Therapy for Stuttering

Index

Therapy for Stuttering


Finding a Therapy Program


Finding an appropriate therapy program and speech therapist isn't always easy. This section is being developed to assist in that process.

Therapy Programs/Approaches


There are many different approaches to therapy for persons who stutter.
How to get the most out of therapy provides information from the National Stuttering Project, and includes a section by Hugo Gregory and Eugene Cooper, two internationally respected speech-language pathologists, on choosing a clinician. Other helpful suggestions are provided in How To Choose A Therapy/Therapist by Gerald F. Johnson

  • General information
    Included in this section are tutorials and information about a variety of widely-accepted approaches to stuttering therapy and is in no way an endorsement of any particular treatment strategy. The programs in this section are run by trained and certified speech-language pathologists. The following may be of value for some people, and are sometimes used in conjunction with various therapy approaches such as those described above.

  • Telemedicine and stuttering therapy

  • Electronic Devices and Stuttering Treatment - developed by Judy Kuster
  • Electronic devices - a variety of electronic technology is used to enhance fluency and included in some treatment programs for stuttering.
  • Medical / Drug treatments for stuttering
  • Relaxation and Suggestion Techniques
  • Counseling or Psychotherapy
  • Other resources that may be of interest for some people who stutter.

    There are also other programs, typically intensive in nature, for persons who stutter, which are conducted by individuals who are not currently certified by the American Speech-Language-Hearing Association for various reasons, or, in several cases, are located outside the United States and may or may not be certified by their country's professional certification board. Some of them are established by persons who stutter who have designed programs out of their own experience. Since they have established an internet presence, they are linked below. Read all materials carefully. If a program tends to blame the person who stutters if the treatment isn't "successful," this is a "red flag." Any website or program that suggests someone has found "the cure" for stuttering, guarentees a 100 percent cure, or attempts to treat stuttering solely by correspondence would not be considered within ethical practice standards of the American Speech-Language and Hearing Association. To find more about the experience people who stutter have had with these as well as other therapy programs listed above, it is suggested to sign on to the discussion forums about stuttering and ask. You can also search the archives to find past discussions regarding various therapy programs. Information on experience with some of these programs is also available here

    Additional Suggestions On Managing Stuttering Behaviors

    Additional Information on Stammering Therapy for Adults - from the BSA website.

    Most of the following suggestions and websites have been developed by individuals who stutter. In those cases, they feel their ideas have worked for them and are shared below. The SHP makes no guarentees or endorsements, it simply provides information that others may find useful. The reader is warned that an idea may work for one individual and not for another.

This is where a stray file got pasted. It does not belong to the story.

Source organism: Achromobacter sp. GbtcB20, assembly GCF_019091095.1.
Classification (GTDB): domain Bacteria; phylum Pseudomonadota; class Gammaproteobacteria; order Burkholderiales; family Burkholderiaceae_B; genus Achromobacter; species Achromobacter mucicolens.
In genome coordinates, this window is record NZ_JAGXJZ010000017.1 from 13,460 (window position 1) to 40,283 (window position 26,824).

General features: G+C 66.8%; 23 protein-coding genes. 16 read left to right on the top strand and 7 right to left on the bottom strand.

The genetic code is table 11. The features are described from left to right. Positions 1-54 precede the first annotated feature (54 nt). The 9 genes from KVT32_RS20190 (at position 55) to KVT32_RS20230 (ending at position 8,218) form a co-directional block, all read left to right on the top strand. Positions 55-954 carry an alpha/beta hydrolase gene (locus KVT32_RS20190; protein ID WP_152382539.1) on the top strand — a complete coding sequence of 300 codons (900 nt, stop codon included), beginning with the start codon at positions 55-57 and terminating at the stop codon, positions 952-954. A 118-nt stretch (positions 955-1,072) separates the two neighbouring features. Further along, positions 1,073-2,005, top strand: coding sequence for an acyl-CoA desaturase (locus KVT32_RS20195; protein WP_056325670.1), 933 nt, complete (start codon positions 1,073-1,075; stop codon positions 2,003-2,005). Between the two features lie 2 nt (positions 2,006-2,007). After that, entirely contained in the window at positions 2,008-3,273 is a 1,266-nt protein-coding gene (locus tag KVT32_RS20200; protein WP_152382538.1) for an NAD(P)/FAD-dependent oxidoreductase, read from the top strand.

Information on Efficacy of Stuttering Treatment

    Does stuttering therapy work? There has been some research about that question. There has also been some personal experience with various therapy approaches. Both kinds of information are provided here for the interested reader to explore.

    Some research about efficacy

    Experience with Various Therapy Approaches: Some "true believers" and some "non-believers" express their opinions


    Qualifying and Paying for Therapy Services

    This section is designed to provide some direction in helping consumers and professionals find information for both qualifying and funding services. If you have additional materials that would be helpful, please contact
    Judy Kuster

  • The IEP Process
  • Eligibility Criteria
  • Insurance for Stuttering Therapy

    Therapy Programs and Materials

    The following is designed to provide materials, readings, and approaches to assessment and therapy for speech-language pathologists who work with people who stutter. It is not to be considered a "recipe book" to stuttering therapy, but contains resources with may be adaptable to specific clients. If others have materials they would like to share, please contact Judy Kuster

    Guest Editorial: To our Clinicians by Charles Van Riper.

    Therapy for Pre-School Children


  • When It Comes to Assessment, Parents Know Best, by Janice Westbrook, Ph.D. Staff newsletter, February, 1995.
  • From Gerald Johnson

    Therapy for School-Age Children


  • Funny Bunny's Better Ideas, (www.mnsu.edu/comdis/kuster/TherapyWWW/funnybunny.pdf) a 4-page "story" with many suggestions for children who stutter. This story first appeared in STAFF, March 1992 (a newsletter from Aaron's Associates). It is reprinted here for non-commercial use only with the permission of the editor, Janice Westbrook. You must have Adobe's Free Acrobat Reader. You can download it at http://www.adobe.com/products/acrobat/readstep.html
  • You Are In Control, (www.mnsu.edu/comdis/kuster/TherapyWWW/youareincontrol.pdf) a game for children who stutter, their families, and friends. This activity first appeared in STAFF, February 1992 (a newsletter from Aaron's Associates). It is reprinted here for non-commercial use only with the permission of the editor, Janice Westbrook. You must have Adobe's Free Acrobat Reader. You can download it at http://www.adobe.com/products/acrobat/readstep.html. You will have to do some cutting and pasting to make the game board.